A scam ring has forced local law enforcement to team with officers in Texas to track down the crooks.
The Oceanside Police Department has been sharing a Facebook post from Blue Mound Police Department in Texas warning of a scam that lost a 66-year-old woman $23,000 last month.
BMPD’s post featured ten photos of suspects caught on Target surveillance cameras across the country. Chief of Police Dusty Steele said the scammers tricked the woman into loading money on gift cards.
“This is every bit of her life savings, she has no money left,” said Chief Steele. “She was crying, she feels dumb for doing it.”
The victim told police the con started when she could not log on to her home computer and a malware pop up came onto her screen with a virus detection 800 number for her to call for help. She called and the alleged scammer on the other line had a heavy accent. He told her that there were eight hackers currently trying to break into her bank account through her computer.
“The scammer asked her who she banked with, she told him and he proceeded to call her bank on a three-way call. The second man who also had an accent asked her for her bank account numbers so he could access her account for her to check on her funds. He told her that she still had $2,000 left in her account. That is when she said that is wrong, she is supposed to have $23,000 in her account.”
Chief Steele said the original scammer told the victim that in order to stop the hackers from accessing her bank account funds, she could take out all her money and put it on Target gift cards to hold it there until he could stop the hackers and could protect her money.
“The victim went to Target and kept the scammer on the phone with her so he could tell her what she needed to do. Then she bought 12 gift cards, several with the $2,000 -- maximum amount -- on them. Then the scammer asked her to read him the gift card numbers and pin numbers. She did. But when he told her to shred the gift cards and throw them away, that is when she became suspicious and called us, but by then it was too late because the scammers had already gotten away with making purchases using her gift cards. Target showed me the thieves used her card number within an hour or two,” Steele said.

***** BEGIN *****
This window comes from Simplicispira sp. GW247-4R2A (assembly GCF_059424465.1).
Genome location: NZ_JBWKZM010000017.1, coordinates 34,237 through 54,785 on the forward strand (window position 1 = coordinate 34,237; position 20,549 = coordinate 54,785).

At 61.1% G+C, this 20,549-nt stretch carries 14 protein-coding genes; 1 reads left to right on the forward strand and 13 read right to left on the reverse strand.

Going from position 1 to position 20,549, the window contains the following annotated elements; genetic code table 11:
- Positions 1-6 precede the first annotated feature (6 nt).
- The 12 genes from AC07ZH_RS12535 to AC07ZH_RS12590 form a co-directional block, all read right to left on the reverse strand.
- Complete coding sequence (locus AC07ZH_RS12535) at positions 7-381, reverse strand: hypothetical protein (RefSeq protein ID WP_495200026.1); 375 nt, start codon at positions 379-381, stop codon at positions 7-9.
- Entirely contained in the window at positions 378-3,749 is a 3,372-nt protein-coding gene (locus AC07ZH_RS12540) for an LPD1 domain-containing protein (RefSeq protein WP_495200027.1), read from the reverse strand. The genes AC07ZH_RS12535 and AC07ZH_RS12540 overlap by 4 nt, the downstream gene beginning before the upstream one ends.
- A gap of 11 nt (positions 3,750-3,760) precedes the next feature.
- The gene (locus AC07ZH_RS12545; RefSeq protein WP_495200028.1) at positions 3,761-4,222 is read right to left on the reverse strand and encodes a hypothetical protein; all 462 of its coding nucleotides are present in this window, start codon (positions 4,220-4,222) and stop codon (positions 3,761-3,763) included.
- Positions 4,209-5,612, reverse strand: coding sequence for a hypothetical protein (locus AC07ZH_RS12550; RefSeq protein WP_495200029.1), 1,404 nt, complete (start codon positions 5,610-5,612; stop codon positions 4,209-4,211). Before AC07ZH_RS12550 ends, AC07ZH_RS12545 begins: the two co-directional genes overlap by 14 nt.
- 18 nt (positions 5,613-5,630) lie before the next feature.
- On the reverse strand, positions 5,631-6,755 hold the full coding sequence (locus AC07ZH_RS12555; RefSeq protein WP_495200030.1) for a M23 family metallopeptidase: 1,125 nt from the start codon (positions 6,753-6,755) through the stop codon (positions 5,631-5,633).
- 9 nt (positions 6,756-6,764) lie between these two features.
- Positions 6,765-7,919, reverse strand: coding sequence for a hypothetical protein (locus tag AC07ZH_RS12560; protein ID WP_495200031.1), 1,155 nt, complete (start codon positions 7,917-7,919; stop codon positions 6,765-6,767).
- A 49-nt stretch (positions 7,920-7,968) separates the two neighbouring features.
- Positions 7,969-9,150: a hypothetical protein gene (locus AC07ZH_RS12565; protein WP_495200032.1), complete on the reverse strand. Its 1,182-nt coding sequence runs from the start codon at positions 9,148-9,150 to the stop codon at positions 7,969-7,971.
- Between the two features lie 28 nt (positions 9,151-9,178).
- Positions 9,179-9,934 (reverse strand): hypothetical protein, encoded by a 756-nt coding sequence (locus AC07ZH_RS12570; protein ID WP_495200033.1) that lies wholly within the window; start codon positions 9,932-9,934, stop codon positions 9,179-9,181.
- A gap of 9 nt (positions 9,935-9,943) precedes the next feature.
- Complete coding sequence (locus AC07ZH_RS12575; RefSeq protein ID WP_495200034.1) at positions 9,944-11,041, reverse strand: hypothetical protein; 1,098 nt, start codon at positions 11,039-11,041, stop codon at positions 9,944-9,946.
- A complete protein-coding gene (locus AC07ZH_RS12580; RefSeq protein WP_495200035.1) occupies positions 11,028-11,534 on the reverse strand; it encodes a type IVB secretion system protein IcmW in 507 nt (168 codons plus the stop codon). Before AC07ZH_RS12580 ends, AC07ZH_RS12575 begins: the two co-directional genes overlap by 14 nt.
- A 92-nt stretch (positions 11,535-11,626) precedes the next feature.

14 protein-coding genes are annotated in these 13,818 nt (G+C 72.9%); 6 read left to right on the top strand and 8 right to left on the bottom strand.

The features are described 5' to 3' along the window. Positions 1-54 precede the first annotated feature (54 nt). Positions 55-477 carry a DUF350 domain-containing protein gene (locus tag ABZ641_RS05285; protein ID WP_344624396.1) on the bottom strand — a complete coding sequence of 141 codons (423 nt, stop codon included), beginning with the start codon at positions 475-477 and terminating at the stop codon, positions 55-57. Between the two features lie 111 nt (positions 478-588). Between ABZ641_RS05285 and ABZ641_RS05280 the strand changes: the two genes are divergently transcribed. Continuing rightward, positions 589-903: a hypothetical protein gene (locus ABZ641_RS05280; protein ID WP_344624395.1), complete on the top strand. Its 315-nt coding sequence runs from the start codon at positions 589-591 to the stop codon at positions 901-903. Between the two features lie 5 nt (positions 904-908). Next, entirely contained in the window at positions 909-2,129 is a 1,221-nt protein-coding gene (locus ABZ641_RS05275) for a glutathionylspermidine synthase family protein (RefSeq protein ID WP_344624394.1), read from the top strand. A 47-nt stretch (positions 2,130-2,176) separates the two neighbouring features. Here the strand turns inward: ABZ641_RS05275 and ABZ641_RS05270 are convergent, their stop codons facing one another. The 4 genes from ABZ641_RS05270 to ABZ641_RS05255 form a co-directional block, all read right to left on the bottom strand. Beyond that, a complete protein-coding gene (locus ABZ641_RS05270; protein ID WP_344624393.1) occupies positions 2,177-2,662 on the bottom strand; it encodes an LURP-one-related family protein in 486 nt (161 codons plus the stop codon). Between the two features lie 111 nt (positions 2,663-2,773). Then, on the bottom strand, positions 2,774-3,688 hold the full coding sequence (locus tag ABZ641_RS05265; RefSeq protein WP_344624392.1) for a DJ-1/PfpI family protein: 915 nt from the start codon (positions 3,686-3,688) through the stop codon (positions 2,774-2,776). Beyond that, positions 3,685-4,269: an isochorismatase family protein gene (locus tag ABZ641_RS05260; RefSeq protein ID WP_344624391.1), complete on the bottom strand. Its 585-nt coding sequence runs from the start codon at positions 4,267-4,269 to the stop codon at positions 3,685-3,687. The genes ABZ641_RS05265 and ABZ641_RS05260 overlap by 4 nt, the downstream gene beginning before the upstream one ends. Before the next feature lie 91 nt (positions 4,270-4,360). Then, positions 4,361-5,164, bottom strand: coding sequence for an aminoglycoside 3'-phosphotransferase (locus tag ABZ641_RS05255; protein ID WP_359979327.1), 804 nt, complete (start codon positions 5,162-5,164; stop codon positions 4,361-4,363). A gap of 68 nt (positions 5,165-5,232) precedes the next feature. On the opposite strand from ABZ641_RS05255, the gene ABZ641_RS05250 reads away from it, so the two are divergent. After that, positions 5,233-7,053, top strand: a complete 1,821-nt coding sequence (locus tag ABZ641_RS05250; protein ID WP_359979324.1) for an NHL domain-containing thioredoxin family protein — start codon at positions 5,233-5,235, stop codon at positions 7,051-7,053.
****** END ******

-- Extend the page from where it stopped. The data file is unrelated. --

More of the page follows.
Chief Steele said because the victim was able to provide the Target gift card numbers and pin numbers, he gave that info to Target’s fraud team. They tracked every single purchase made using the gift card numbers. They were used all over the country within a few hours, including at local stores in San Diego, Poway, Encinitas, Oceanside, and even Costa Mesa and the L.A. area, plus Oregon, Arizona, and Ohio.
“Target followed the suspects on their surveillance cameras inside and outside the stores. They tracked them buying expensive electronics. One man bought six $400 Play Stations. The suspects also would buy one item at first, go to their car, drop it off and then go back inside to buy more expensive electronics; I think that is because they were testing the gift card numbers out to see if they worked. They were using them on the Target app on their phones as they scanned each item,” he said.
He said they mostly purchased expensive electronics, like Play Stations, phones, and iPads.
“They were buying things they could turn around and sell on their own,” he said.
Chief Steele said because the surveillance is from Targets across the country he wanted to use “the power of Facebook” to share the pictures and see if other local law enforcement could share them to see if their communities would see the surveillance pictures and recognize the people in the photos to report back to the BMPD.
Target would not disclose which stores in which cities the suspects were seen at. However, its media relations team did say they see these types of scams often and train their cashiers to recognize when a gift card purchase seems suspicious. They also work with law enforcement often to help them identify scammers and victims. Hopefully, they said, before they become a victim.
Target offered this website for consumers to educate themselves about scams: